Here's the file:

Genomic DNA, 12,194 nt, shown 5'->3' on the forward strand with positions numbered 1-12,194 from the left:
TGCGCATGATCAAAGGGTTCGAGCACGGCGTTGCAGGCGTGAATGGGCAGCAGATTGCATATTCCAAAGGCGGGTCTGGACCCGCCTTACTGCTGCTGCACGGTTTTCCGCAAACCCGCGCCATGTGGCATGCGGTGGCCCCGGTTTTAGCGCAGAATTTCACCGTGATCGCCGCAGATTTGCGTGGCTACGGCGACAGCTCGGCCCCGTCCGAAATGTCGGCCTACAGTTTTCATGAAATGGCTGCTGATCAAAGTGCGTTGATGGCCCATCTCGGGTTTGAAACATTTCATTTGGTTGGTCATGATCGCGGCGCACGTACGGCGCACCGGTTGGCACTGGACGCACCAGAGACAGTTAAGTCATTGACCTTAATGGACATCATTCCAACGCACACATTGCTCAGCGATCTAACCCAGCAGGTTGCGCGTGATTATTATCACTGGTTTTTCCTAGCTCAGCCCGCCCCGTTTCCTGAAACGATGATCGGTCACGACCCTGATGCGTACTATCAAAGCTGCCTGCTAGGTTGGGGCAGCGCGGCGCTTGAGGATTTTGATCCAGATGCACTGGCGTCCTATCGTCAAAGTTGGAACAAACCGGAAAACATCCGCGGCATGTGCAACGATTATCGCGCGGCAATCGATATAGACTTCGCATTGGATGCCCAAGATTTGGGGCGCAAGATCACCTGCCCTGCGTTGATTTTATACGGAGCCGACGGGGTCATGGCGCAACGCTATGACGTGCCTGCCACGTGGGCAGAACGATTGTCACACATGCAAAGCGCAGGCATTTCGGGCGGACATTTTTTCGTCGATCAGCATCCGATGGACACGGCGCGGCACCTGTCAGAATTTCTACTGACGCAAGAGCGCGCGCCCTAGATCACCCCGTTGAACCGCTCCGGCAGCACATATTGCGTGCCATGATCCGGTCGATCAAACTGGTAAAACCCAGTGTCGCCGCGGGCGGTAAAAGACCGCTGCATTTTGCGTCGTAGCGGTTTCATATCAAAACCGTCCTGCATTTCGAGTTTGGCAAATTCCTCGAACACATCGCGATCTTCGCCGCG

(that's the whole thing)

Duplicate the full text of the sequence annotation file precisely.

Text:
Genomic DNA, 12,194 nt, shown 5'->3' on the forward strand with positions numbered 1-12,194 from the left:
TGCGCATGATCAAAGGGTTCGAGCACGGCGTTGCAGGCGTGAATGGGCAGCAGATTGCATATTCCAAAGGCGGGTCTGGACCCGCCTTACTGCTGCTGCACGGTTTTCCGCAAACCCGCGCCATGTGGCATGCGGTGGCCCCGGTTTTAGCGCAGAATTTCACCGTGATCGCCGCAGATTTGCGTGGCTACGGCGACAGCTCGGCCCCGTCCGAAATGTCGGCCTACAGTTTTCATGAAATGGCTGCTGATCAAAGTGCGTTGATGGCCCATCTCGGGTTTGAAACATTTCATTTGGTTGGTCATGATCGCGGCGCACGTACGGCGCACCGGTTGGCACTGGACGCACCAGAGACAGTTAAGTCATTGACCTTAATGGACATCATTCCAACGCACACATTGCTCAGCGATCTAACCCAGCAGGTTGCGCGTGATTATTATCACTGGTTTTTCCTAGCTCAGCCCGCCCCGTTTCCTGAAACGATGATCGGTCACGACCCTGATGCGTACTATCAAAGCTGCCTGCTAGGTTGGGGCAGCGCGGCGCTTGAGGATTTTGATCCAGATGCACTGGCGTCCTATCGTCAAAGTTGGAACAAACCGGAAAACATCCGCGGCATGTGCAACGATTATCGCGCGGCAATCGATATAGACTTCGCATTGGATGCCCAAGATTTGGGGCGCAAGATCACCTGCCCTGCGTTGATTTTATACGGAGCCGACGGGGTCATGGCGCAACGCTATGACGTGCCTGCCACGTGGGCAGAACGATTGTCACACATGCAAAGCGCAGGCATTTCGGGCGGACATTTTTTCGTCGATCAGCATCCGATGGACACGGCGCGGCACCTGTCAGAATTTCTACTGACGCAAGAGCGCGCGCCCTAGATCACCCCGTTGAACCGCTCCGGCAGCACATATTGCGTGCCATGATCCGGTCGATCAAACTGGTAAAACCCAGTGTCGCCGCGGGCGGTAAAAGACCGCTGCATTTTGCGTCGTAGCGGTTTCATATCAAAACCGTCCTGCATTTCGAGTTTGGCAAATTCCTCGAACACATCGCGATCTTCGCCGCG